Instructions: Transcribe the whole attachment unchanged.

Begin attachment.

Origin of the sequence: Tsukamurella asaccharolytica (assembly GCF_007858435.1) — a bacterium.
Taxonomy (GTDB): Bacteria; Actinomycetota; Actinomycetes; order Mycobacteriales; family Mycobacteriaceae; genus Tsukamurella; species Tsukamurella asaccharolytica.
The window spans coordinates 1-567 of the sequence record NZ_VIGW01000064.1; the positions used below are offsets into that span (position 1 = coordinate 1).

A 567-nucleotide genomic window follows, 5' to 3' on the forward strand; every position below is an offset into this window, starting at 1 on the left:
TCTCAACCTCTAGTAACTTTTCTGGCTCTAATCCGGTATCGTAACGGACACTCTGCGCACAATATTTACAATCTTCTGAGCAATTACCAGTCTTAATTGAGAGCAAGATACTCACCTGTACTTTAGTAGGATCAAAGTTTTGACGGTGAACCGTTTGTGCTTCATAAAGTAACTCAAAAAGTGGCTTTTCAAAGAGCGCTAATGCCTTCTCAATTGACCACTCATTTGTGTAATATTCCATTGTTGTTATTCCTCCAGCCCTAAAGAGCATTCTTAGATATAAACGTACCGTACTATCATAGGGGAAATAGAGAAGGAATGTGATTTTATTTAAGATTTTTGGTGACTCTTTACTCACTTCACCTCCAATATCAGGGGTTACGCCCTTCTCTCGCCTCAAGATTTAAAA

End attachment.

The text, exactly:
Origin of the sequence: Tsukamurella asaccharolytica (assembly GCF_007858435.1) — a bacterium.
Taxonomy (GTDB): Bacteria; Actinomycetota; Actinomycetes; order Mycobacteriales; family Mycobacteriaceae; genus Tsukamurella; species Tsukamurella asaccharolytica.
The window spans coordinates 1-567 of the sequence record NZ_VIGW01000064.1; the positions used below are offsets into that span (position 1 = coordinate 1).

A 567-nucleotide genomic window follows, 5' to 3' on the forward strand; every position below is an offset into this window, starting at 1 on the left:
TCTCAACCTCTAGTAACTTTTCTGGCTCTAATCCGGTATCGTAACGGACACTCTGCGCACAATATTTACAATCTTCTGAGCAATTACCAGTCTTAATTGAGAGCAAGATACTCACCTGTACTTTAGTAGGATCAAAGTTTTGACGGTGAACCGTTTGTGCTTCATAAAGTAACTCAAAAAGTGGCTTTTCAAAGAGCGCTAATGCCTTCTCAATTGACCACTCATTTGTGTAATATTCCATTGTTGTTATTCCTCCAGCCCTAAAGAGCATTCTTAGATATAAACGTACCGTACTATCATAGGGGAAATAGAGAAGGAATGTGATTTTATTTAAGATTTTTGGTGACTCTTTACTCACTTCACCTCCAATATCAGGGGTTACGCCCTTCTCTCGCCTCAAGATTTAAAA